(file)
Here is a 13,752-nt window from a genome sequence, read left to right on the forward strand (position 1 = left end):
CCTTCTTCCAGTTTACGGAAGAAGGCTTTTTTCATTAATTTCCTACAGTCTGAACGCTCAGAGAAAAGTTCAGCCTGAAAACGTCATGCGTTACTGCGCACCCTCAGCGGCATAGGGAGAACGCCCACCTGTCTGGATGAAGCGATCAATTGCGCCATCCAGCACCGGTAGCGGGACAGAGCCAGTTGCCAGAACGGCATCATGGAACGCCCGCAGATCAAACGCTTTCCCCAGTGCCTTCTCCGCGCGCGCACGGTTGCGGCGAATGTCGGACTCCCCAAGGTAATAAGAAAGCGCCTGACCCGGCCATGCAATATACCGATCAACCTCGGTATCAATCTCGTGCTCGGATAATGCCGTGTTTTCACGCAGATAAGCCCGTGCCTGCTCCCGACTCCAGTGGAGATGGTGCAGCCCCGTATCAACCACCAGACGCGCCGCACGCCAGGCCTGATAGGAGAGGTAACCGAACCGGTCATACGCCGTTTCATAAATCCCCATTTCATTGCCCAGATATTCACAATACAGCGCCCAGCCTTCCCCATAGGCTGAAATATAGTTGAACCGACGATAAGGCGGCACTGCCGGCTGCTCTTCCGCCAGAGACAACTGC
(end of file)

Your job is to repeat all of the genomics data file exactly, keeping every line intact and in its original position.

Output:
Here is a 13,752-nt window from a genome sequence, read left to right on the forward strand (position 1 = left end):
CCTTCTTCCAGTTTACGGAAGAAGGCTTTTTTCATTAATTTCCTACAGTCTGAACGCTCAGAGAAAAGTTCAGCCTGAAAACGTCATGCGTTACTGCGCACCCTCAGCGGCATAGGGAGAACGCCCACCTGTCTGGATGAAGCGATCAATTGCGCCATCCAGCACCGGTAGCGGGACAGAGCCAGTTGCCAGAACGGCATCATGGAACGCCCGCAGATCAAACGCTTTCCCCAGTGCCTTCTCCGCGCGCGCACGGTTGCGGCGAATGTCGGACTCCCCAAGGTAATAAGAAAGCGCCTGACCCGGCCATGCAATATACCGATCAACCTCGGTATCAATCTCGTGCTCGGATAATGCCGTGTTTTCACGCAGATAAGCCCGTGCCTGCTCCCGACTCCAGTGGAGATGGTGCAGCCCCGTATCAACCACCAGACGCGCCGCACGCCAGGCCTGATAGGAGAGGTAACCGAACCGGTCATACGCCGTTTCATAAATCCCCATTTCATTGCCCAGATATTCACAATACAGCGCCCAGCCTTCCCCATAGGCTGAAATATAGTTGAACCGACGATAAGGCGGCACTGCCGGCTGCTCTTCCGCCAGAGACAACTGC